The waters of Georgia’s largest lake conceal the legacy of a city that once rivaled Augusta in wealth and prominence.
Dionysius Oliver, who established a tobacco inspection warehouse in 1786 at the juncture of the Broad and Savannah rivers, soon expanded his commercial hub into a town he named Petersburg, after his birthplace in Virginia.
The city’s 86 individual lots were laid out carefully, covering a half-acre apiece. Fine homes and shops sprouted from cobblestoned streets and businesses lined a network of docks. By 1808, every one of Oliver’s lots were sold.
As Augusta and Savannah prospered downstream, Petersburg was close behind and became Georgia’s third-largest city.
Among its many prominent citizens were Dr. William Wyatt Bibb, the namesake of a Georgia county and Alabama’s first elected governor; and a U.S. senator named Charles Tait, who later became the first district court judge in Alabama.
An early travel guide, Pine Lands of Georgia, touted Petersburg as “a handsome, well-built town that presents, in the view of the astonished traveler, a town which has risen out of the woods in a few years, as if by enchantment.”
That glowing 1801 description, however, was short-lived.
The tobacco trade that helped create the city became obsolete as Piedmont plantation crops shifted to cotton, whose growers were not required to bring their harvest to town for inspection.
Farther downstream, boats powered by steam navigated a deeper, wider channel than was available at Petersburg. With commerce fading, the city became stagnant and its residents left for brighter futures elsewhere.
In 1888, the once vibrant town’s remarkable downfall was summarized this way in an editorial published in the Atlanta Constitution: “Had the curse of God fallen upon this town, its obliteration from the face of the earth could not have been more complete.”
In the late 1940s and early 1950s, when the Army Corps of Engineers planned its massive Clarks Hill reservoir, known today as Thurmond Lake, the nearly forgotten site of Petersburg was within the area to be inundated when the dam flooded 70,000 acres.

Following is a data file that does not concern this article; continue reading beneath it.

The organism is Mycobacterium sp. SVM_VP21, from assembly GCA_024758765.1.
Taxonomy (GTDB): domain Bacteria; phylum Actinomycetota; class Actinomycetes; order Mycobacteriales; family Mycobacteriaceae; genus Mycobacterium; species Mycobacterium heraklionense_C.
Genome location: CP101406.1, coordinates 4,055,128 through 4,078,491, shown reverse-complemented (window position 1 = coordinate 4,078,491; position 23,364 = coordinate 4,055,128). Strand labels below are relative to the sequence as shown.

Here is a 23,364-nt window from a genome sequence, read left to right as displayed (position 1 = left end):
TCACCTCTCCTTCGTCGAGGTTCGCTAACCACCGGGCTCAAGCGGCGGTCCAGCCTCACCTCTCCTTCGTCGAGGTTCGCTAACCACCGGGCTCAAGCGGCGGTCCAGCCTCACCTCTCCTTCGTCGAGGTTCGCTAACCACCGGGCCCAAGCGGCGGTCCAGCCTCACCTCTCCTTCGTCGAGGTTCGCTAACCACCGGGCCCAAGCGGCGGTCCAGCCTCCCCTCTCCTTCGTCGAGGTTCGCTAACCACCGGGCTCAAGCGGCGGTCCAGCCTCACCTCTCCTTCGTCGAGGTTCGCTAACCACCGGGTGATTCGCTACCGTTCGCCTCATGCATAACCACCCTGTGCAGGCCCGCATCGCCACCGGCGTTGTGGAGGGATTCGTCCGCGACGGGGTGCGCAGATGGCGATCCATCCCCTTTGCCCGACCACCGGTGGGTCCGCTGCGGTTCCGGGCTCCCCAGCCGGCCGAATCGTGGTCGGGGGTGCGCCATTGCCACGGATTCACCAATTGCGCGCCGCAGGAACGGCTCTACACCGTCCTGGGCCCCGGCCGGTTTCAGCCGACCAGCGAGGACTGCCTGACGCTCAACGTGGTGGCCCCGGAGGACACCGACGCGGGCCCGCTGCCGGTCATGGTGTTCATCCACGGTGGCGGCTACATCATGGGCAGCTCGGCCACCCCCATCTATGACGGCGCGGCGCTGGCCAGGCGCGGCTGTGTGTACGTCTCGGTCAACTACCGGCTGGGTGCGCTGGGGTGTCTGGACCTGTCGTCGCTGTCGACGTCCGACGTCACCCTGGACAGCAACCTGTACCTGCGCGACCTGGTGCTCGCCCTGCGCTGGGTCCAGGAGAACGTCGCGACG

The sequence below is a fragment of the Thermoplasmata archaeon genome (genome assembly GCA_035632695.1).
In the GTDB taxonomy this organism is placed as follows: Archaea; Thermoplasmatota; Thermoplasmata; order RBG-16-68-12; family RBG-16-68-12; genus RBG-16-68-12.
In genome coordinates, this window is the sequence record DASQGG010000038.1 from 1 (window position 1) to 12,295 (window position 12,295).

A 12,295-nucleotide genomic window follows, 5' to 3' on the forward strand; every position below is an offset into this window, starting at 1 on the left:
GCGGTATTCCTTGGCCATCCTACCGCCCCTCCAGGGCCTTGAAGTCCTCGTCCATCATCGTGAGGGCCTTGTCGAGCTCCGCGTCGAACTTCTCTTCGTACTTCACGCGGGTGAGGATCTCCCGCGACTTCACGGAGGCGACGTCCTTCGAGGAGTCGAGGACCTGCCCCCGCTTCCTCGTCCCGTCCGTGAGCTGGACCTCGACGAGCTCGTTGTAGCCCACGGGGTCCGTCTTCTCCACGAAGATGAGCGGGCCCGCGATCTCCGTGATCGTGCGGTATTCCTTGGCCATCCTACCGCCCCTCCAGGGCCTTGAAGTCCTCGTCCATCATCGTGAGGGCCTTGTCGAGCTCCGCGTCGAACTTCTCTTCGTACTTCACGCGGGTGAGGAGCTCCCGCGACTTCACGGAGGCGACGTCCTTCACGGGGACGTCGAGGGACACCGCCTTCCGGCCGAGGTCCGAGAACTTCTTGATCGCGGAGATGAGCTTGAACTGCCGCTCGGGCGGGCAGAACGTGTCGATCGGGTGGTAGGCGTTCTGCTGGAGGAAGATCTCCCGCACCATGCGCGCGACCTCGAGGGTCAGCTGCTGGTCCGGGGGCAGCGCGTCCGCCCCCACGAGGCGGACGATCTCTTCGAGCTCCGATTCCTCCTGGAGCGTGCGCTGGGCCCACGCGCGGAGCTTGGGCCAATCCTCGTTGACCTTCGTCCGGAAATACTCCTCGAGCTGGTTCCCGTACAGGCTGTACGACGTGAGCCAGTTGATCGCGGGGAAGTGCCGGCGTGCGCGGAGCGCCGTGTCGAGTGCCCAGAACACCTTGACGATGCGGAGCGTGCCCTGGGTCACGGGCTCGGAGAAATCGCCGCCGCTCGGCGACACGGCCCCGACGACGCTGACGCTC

Archaeological studies were conducted in many areas, and hundreds of graves were relocated from cemeteries in the path of rising waters.
Petersburg, in particular, held the remains of many early Georgians, and some of them are likely still buried beneath the lake’s clear waters.
In a Clark Hill River Basin Survey prepared by the Savannah River Archaeological Research Program, principal author Daniel T. Elliott cited the Old Petersburg Cemetery as an instance where not all of the graves were discovered and relocated. Though 52 graves were moved from the site, investigators believed a city as large as Petersburg would have buried more of its citizens there.
In 1989, decades after the reservoir was built, drought dropped the massive lake’s water levels more than 15 feet, revealing foundations, road beds — and several previously undiscovered graves.
One of them, described by Corps of Engineers real estate agent Gary Coleman, included a headstone, with a still-legible inscription:
“In Memory of Robert Davies Roundtree who departed this life 18th July 1802. Aged 16 Months 15 Days. Sleep on dear babe and take thy rest.
T’is God who called thee, He thought best.”